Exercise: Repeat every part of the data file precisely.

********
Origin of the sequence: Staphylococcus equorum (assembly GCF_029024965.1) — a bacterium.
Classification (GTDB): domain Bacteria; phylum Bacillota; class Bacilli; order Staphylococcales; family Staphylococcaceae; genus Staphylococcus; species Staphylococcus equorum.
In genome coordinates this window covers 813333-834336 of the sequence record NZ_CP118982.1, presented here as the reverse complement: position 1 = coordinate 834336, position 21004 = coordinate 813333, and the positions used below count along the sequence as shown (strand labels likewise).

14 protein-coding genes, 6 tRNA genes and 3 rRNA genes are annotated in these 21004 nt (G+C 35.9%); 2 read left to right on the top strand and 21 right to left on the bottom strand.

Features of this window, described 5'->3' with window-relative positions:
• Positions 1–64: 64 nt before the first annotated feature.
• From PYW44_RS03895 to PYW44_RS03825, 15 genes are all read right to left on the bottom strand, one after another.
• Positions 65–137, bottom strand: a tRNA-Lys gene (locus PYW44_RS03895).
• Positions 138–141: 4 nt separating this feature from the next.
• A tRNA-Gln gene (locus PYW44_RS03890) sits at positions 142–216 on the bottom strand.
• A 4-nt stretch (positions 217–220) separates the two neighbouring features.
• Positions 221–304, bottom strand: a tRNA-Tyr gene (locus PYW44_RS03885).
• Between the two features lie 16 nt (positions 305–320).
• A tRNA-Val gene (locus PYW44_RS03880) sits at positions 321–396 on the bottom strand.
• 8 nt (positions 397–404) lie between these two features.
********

Origin of the sequence: Staphylococcus equorum (assembly GCF_029024965.1) — a bacterium.
Classification (GTDB): domain Bacteria; phylum Bacillota; class Bacilli; order Staphylococcales; family Staphylococcaceae; genus Staphylococcus; species Staphylococcus equorum.
In genome coordinates this window covers 813333-834336 of the sequence record NZ_CP118982.1, presented here as the reverse complement: position 1 = coordinate 834336, position 21004 = coordinate 813333, and the positions used below count along the sequence as shown (strand labels likewise).

14 protein-coding genes, 6 tRNA genes and 3 rRNA genes are annotated in these 21004 nt (G+C 35.9%); 2 read left to right on the top strand and 21 right to left on the bottom strand.

Features of this window, described 5'->3' with window-relative positions:
• Positions 1–64: 64 nt before the first annotated feature.
• From PYW44_RS03895 to PYW44_RS03825, 15 genes are all read right to left on the bottom strand, one after another.
• Positions 65–137, bottom strand: a tRNA-Lys gene (locus PYW44_RS03895).
• Positions 138–141: 4 nt separating this feature from the next.
• A tRNA-Gln gene (locus PYW44_RS03890) sits at positions 142–216 on the bottom strand.
• A 4-nt stretch (positions 217–220) separates the two neighbouring features.
• Positions 221–304, bottom strand: a tRNA-Tyr gene (locus PYW44_RS03885).
• Between the two features lie 16 nt (positions 305–320).
• A tRNA-Val gene (locus PYW44_RS03880) sits at positions 321–396 on the bottom strand.
• 8 nt (positions 397–404) lie between these two features.